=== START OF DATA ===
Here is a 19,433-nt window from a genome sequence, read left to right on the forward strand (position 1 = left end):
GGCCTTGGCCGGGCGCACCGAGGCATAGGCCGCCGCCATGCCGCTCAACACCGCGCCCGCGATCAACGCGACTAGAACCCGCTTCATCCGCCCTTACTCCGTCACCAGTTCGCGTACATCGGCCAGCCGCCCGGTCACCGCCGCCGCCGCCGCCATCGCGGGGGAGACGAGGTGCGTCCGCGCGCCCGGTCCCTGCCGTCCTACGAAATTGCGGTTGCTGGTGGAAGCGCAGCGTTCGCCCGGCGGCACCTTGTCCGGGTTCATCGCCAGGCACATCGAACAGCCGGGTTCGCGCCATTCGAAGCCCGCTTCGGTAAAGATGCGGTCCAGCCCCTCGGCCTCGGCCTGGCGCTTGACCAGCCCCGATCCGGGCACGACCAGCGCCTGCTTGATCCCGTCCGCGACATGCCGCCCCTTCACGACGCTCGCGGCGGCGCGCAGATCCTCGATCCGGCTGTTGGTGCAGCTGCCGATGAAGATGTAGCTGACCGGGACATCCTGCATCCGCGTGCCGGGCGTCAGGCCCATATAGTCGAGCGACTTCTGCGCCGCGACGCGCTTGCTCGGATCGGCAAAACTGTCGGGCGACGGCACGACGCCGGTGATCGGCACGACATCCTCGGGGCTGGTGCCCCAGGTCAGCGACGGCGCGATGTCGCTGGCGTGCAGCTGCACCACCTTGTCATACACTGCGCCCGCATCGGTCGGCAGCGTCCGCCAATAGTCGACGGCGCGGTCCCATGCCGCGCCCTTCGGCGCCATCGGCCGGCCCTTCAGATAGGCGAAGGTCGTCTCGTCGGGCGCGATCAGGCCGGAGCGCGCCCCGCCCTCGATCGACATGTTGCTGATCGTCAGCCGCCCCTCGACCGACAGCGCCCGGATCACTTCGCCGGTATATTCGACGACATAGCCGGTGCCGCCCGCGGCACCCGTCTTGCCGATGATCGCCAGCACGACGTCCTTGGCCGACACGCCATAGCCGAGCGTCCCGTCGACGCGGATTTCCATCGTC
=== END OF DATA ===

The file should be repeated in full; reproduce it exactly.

Here is a 19,433-nt window from a genome sequence, read left to right on the forward strand (position 1 = left end):
GGCCTTGGCCGGGCGCACCGAGGCATAGGCCGCCGCCATGCCGCTCAACACCGCGCCCGCGATCAACGCGACTAGAACCCGCTTCATCCGCCCTTACTCCGTCACCAGTTCGCGTACATCGGCCAGCCGCCCGGTCACCGCCGCCGCCGCCGCCATCGCGGGGGAGACGAGGTGCGTCCGCGCGCCCGGTCCCTGCCGTCCTACGAAATTGCGGTTGCTGGTGGAAGCGCAGCGTTCGCCCGGCGGCACCTTGTCCGGGTTCATCGCCAGGCACATCGAACAGCCGGGTTCGCGCCATTCGAAGCCCGCTTCGGTAAAGATGCGGTCCAGCCCCTCGGCCTCGGCCTGGCGCTTGACCAGCCCCGATCCGGGCACGACCAGCGCCTGCTTGATCCCGTCCGCGACATGCCGCCCCTTCACGACGCTCGCGGCGGCGCGCAGATCCTCGATCCGGCTGTTGGTGCAGCTGCCGATGAAGATGTAGCTGACCGGGACATCCTGCATCCGCGTGCCGGGCGTCAGGCCCATATAGTCGAGCGACTTCTGCGCCGCGACGCGCTTGCTCGGATCGGCAAAACTGTCGGGCGACGGCACGACGCCGGTGATCGGCACGACATCCTCGGGGCTGGTGCCCCAGGTCAGCGACGGCGCGATGTCGCTGGCGTGCAGCTGCACCACCTTGTCATACACTGCGCCCGCATCGGTCGGCAGCGTCCGCCAATAGTCGACGGCGCGGTCCCATGCCGCGCCCTTCGGCGCCATCGGCCGGCCCTTCAGATAGGCGAAGGTCGTCTCGTCGGGCGCGATCAGGCCGGAGCGCGCCCCGCCCTCGATCGACATGTTGCTGATCGTCAGCCGCCCCTCGACCGACAGCGCCCGGATCACTTCGCCGGTATATTCGACGACATAGCCGGTGCCGCCCGCGGCACCCGTCTTGCCGATGATCGCCAGCACGACGTCCTTGGCCGACACGCCATAGCCGAGCGTCCCGTCGACGCGGATTTCCATCGTC